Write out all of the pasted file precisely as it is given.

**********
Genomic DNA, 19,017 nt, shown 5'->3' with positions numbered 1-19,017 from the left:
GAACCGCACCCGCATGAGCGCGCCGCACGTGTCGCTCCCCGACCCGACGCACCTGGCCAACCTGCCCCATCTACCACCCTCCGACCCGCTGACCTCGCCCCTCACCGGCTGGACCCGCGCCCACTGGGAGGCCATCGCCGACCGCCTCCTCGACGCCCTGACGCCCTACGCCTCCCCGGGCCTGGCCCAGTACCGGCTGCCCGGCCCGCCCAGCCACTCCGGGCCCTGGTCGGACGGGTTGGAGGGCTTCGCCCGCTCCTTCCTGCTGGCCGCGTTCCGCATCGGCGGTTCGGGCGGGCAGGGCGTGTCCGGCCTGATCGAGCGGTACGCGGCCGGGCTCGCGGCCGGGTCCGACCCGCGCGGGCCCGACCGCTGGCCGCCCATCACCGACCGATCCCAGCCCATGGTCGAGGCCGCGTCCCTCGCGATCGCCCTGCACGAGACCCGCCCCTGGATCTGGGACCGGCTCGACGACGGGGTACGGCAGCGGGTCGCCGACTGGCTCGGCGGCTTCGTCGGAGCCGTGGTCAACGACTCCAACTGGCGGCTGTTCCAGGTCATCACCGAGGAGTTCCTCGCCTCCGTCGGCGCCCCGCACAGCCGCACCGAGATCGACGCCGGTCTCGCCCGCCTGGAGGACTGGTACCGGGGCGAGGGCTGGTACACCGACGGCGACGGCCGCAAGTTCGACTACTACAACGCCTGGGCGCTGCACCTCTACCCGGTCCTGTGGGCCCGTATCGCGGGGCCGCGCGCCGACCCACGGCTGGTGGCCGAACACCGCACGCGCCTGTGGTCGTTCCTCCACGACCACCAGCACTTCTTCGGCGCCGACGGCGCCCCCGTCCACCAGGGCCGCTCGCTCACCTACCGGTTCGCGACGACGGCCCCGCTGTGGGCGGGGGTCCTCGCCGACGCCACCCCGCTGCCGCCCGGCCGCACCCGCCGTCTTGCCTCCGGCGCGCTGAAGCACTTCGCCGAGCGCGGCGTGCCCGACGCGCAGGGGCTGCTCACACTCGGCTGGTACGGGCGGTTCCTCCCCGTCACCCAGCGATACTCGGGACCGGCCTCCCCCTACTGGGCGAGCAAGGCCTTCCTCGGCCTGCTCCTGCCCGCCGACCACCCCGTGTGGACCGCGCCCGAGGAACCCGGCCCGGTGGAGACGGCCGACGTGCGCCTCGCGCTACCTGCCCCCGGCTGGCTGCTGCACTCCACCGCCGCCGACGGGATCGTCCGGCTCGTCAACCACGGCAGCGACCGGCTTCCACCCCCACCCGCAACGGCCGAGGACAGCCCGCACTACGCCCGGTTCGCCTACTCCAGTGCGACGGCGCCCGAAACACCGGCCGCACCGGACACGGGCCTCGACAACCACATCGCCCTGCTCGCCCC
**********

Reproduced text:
Genomic DNA, 19,017 nt, shown 5'->3' with positions numbered 1-19,017 from the left:
GAACCGCACCCGCATGAGCGCGCCGCACGTGTCGCTCCCCGACCCGACGCACCTGGCCAACCTGCCCCATCTACCACCCTCCGACCCGCTGACCTCGCCCCTCACCGGCTGGACCCGCGCCCACTGGGAGGCCATCGCCGACCGCCTCCTCGACGCCCTGACGCCCTACGCCTCCCCGGGCCTGGCCCAGTACCGGCTGCCCGGCCCGCCCAGCCACTCCGGGCCCTGGTCGGACGGGTTGGAGGGCTTCGCCCGCTCCTTCCTGCTGGCCGCGTTCCGCATCGGCGGTTCGGGCGGGCAGGGCGTGTCCGGCCTGATCGAGCGGTACGCGGCCGGGCTCGCGGCCGGGTCCGACCCGCGCGGGCCCGACCGCTGGCCGCCCATCACCGACCGATCCCAGCCCATGGTCGAGGCCGCGTCCCTCGCGATCGCCCTGCACGAGACCCGCCCCTGGATCTGGGACCGGCTCGACGACGGGGTACGGCAGCGGGTCGCCGACTGGCTCGGCGGCTTCGTCGGAGCCGTGGTCAACGACTCCAACTGGCGGCTGTTCCAGGTCATCACCGAGGAGTTCCTCGCCTCCGTCGGCGCCCCGCACAGCCGCACCGAGATCGACGCCGGTCTCGCCCGCCTGGAGGACTGGTACCGGGGCGAGGGCTGGTACACCGACGGCGACGGCCGCAAGTTCGACTACTACAACGCCTGGGCGCTGCACCTCTACCCGGTCCTGTGGGCCCGTATCGCGGGGCCGCGCGCCGACCCACGGCTGGTGGCCGAACACCGCACGCGCCTGTGGTCGTTCCTCCACGACCACCAGCACTTCTTCGGCGCCGACGGCGCCCCCGTCCACCAGGGCCGCTCGCTCACCTACCGGTTCGCGACGACGGCCCCGCTGTGGGCGGGGGTCCTCGCCGACGCCACCCCGCTGCCGCCCGGCCGCACCCGCCGTCTTGCCTCCGGCGCGCTGAAGCACTTCGCCGAGCGCGGCGTGCCCGACGCGCAGGGGCTGCTCACACTCGGCTGGTACGGGCGGTTCCTCCCCGTCACCCAGCGATACTCGGGACCGGCCTCCCCCTACTGGGCGAGCAAGGCCTTCCTCGGCCTGCTCCTGCCCGCCGACCACCCCGTGTGGACCGCGCCCGAGGAACCCGGCCCGGTGGAGACGGCCGACGTGCGCCTCGCGCTACCTGCCCCCGGCTGGCTGCTGCACTCCACCGCCGCCGACGGGATCGTCCGGCTCGTCAACCACGGCAGCGACCGGCTTCCACCCCCACCCGCAACGGCCGAGGACAGCCCGCACTACGCCCGGTTCGCCTACTCCAGTGCGACGGCGCCCGAAACACCGGCCGCACCGGACACGGGCCTCGACAACCACATCGCCCTGCTCGCCCC